Azarquiel and Alcántara Bridge
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Panoramic photo by José María Moreno Santiago EXPERT Taken 17:06, 21/09/2010 - Views loading...

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Azarquiel and Alcántara Bridge

The World > Europe > Spain

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Built in the mid-80s came to link the district of Santa Barbara with the street racing access to the main entrance to Toledo by the door hinge and the new exit to Madrid by the knot north. It is a perfect window through which to contemplate his, neighbor and colleague of Alcantara Roman bridge. On November 10, 1983 there was a motion at the Royal Academy that this bridge is called the Azarquiel in memory of Toledo XI century the same name, who lived in Toledo until 1085 they had to move to Sevilla after the conquest Castilian. Astronomer inventor of the Astronomical Tables of Toledo, as amended by Alfonso X, two centuries later were in place and known throughout Europe until the middle of the Renaissance. Tables were main function is to provide astronomers in the sky positions of certain types of stars and the dates on which they place certain cosmic phenomena (such as moon phases, etc.).. They are thus used to specify the exact location of a celestial body in times to come. Azarquiel, who was in possession of accurate data on many events through the work of his assistants could use the tables for predicting solar eclipses happen years or even centuries later. The accuracy of the tables was such that Pierre Simon de Laplace (1749 - 1827), one of the foremost mathematicians of the Enlightenment, still using the comments and annotations Azarquiel for calculations and predictions of planetary positions. His fame reached the point where a crater on the Moon named after him.

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Nearby images in Spain

map

A: Río Tajo

by Miguel Martín, 50 meters away

Rio Tajo a su paso por la ciudad de Toledo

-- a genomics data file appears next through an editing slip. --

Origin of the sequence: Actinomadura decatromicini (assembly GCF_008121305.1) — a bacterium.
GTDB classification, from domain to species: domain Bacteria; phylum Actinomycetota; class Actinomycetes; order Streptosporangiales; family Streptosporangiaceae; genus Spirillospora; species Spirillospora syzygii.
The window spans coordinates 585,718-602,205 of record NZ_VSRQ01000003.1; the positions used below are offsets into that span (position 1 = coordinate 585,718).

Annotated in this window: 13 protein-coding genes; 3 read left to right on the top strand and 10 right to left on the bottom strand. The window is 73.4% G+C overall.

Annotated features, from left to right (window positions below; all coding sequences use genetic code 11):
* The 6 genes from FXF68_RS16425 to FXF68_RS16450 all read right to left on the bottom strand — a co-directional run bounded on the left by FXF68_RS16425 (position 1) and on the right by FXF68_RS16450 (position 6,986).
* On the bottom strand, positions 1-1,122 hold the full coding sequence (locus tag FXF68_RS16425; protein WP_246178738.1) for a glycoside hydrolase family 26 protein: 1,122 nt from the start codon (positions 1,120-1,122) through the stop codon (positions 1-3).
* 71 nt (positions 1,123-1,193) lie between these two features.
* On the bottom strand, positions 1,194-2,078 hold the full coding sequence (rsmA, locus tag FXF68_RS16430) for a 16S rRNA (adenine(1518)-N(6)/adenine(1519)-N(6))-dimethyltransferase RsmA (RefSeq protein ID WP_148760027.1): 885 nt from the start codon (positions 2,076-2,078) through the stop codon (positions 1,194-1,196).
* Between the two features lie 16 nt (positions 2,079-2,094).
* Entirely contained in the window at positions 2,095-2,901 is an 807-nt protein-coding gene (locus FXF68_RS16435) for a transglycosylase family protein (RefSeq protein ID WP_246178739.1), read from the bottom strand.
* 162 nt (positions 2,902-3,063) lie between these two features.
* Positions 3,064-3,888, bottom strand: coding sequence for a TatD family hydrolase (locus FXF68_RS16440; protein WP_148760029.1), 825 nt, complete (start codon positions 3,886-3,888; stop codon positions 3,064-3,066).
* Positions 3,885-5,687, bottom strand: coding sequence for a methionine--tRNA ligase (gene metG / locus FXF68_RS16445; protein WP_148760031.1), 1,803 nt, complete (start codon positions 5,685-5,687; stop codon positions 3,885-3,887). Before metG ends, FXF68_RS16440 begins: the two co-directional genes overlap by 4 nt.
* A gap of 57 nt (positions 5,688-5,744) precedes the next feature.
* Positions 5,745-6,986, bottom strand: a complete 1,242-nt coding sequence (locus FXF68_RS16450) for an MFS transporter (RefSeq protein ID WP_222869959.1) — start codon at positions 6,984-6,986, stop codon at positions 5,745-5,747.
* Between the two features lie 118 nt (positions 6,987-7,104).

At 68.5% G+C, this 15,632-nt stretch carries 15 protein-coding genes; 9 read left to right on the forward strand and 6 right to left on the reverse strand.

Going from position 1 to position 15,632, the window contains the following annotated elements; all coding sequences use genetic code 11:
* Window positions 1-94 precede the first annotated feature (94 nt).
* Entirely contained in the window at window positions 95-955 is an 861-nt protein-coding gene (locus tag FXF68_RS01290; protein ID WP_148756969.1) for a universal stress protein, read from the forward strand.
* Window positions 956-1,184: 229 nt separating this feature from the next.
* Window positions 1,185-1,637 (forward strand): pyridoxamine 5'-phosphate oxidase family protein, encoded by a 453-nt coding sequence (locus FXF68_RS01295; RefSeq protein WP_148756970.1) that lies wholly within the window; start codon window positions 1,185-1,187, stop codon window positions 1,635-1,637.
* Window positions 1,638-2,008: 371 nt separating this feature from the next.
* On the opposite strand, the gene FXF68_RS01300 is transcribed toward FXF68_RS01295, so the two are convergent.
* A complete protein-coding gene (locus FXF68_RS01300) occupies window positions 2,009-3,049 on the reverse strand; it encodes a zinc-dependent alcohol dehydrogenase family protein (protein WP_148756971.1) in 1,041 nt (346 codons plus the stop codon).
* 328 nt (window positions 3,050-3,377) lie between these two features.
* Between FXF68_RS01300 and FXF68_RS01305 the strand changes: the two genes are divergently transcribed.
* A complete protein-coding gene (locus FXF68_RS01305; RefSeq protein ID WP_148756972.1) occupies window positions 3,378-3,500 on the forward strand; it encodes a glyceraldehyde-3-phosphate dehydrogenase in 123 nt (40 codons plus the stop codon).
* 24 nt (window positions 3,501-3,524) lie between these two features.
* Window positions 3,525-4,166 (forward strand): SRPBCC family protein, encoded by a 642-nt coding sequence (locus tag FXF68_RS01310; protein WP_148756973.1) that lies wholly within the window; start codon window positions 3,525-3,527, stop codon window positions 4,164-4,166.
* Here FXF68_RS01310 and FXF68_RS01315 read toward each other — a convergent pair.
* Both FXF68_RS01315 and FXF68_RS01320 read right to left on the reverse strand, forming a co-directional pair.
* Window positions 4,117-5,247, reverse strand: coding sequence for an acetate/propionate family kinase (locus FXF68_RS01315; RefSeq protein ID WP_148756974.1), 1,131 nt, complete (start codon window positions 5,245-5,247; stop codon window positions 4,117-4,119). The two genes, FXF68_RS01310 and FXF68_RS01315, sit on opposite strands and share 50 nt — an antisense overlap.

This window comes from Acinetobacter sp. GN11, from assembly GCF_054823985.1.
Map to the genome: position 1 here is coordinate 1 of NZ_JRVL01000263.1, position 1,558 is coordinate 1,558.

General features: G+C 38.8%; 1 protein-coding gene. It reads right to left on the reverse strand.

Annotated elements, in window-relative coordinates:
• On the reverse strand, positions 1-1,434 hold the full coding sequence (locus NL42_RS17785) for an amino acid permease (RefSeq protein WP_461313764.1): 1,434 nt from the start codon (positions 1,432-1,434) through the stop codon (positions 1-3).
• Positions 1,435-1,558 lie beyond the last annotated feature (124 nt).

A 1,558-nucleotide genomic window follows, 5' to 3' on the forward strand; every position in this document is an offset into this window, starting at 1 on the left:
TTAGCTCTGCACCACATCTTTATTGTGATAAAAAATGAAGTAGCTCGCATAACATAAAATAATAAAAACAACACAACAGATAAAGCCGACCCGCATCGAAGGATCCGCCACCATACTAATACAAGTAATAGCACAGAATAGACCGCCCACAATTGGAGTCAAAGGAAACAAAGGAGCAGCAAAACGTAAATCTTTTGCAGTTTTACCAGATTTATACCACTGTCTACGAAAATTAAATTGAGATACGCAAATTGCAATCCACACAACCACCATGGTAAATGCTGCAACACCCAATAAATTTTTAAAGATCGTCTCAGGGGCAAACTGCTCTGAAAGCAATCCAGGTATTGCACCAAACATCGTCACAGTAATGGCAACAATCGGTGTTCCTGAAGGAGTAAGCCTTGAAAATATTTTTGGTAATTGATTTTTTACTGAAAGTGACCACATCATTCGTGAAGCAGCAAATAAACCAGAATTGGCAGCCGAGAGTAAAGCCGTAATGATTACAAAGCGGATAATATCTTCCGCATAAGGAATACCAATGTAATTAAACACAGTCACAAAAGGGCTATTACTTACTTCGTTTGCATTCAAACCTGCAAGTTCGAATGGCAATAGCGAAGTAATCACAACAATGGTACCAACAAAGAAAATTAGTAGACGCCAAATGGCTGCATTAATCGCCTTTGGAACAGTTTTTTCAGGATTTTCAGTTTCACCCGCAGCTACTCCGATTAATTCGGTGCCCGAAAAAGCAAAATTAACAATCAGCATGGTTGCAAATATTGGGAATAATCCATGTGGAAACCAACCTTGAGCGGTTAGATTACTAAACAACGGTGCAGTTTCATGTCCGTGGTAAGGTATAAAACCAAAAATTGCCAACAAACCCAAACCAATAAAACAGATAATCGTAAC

Río Tajo

B: Puente De Alcantara 9

by soledad-tante-agudo, 80 meters away

Puente De Alcantara 9

C: Bridge near Toledo

by Armin Leuprecht, 100 meters away

Bridge near Toledo

D: Puente de Alcántara (Toledo)

by Juan Luis Redajo, 110 meters away

Puente de Alcántara (Toledo)

Puente de Alcántara (Toledo)

E: Puente De Alcantara 10

by soledad-tante-agudo, 110 meters away

Puente De Alcantara 10

F: Alcantara bridge by night, Toledo, Spain

by Guillem Alemany, 120 meters away

The old Alcantara bridge based on original roman foundation and modified through the centuries until ...

Alcantara bridge by night, Toledo, Spain

G: Puente De Alcantara 8

by soledad-tante-agudo, 120 meters away

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H: Toledo Puenta De Alcantara

by Seungsang Yoo(유승상), 130 meters away

Toledo Puenta De Alcantara

I: Puente de Alcántara (Toledo)

by Juan Luis Redajo, 130 meters away

Puente de Alcántara (Toledo)

Puente de Alcántara (Toledo)

J: Puente de Alcántara (Toledo)

by Juan Luis Redajo, 130 meters away

Puente de Alcántara (Toledo)

Puente de Alcántara (Toledo)

This panorama was taken in Spain, Europe

This is an overview of Europe

Europe is generally agreed to be the birthplace of western culture, including such legendary innovations as the democratic nation-state, football and tomato sauce.

The word Europe comes from the Greek goddess Europa, who was kidnapped by Zeus and plunked down on the island of Crete. Europa gradually changed from referring to mainland Greece until it extended finally to include Norway and Russia.

Don't be confused that Europe is called a continent without looking like an island, the way the other continents do. It's okay. The Ural mountains have steadily been there to divide Europe from Asia for the last 250 million years. Russia technically inhabits "Eurasia".

Europe is presently uniting into one political and economic zone with a common currency called the Euro. The European Union originated in 1993 and is now composed of 27 member states. Its headquarters is in Brussels, Belgium.

Do not confuse the EU with the Council of Europe, which has 47 member states and dates to 1949. These two bodies share the same flag, national anthem, and mission of integrating Europe. The headquarters of the Council are located in Strasbourg, France, and it is most famous for its European Court of Human Rights.

In spite of these two bodies, there is still no single Constitution or set of laws applying to all the countries of Europe. Debate rages over the role of the EU in regards to national sovereignty. As of January 2009, the Lisbon Treaty is the closest thing to a European Constitution, yet it has not been approved by all the EU states. 

Text by Steve Smith.

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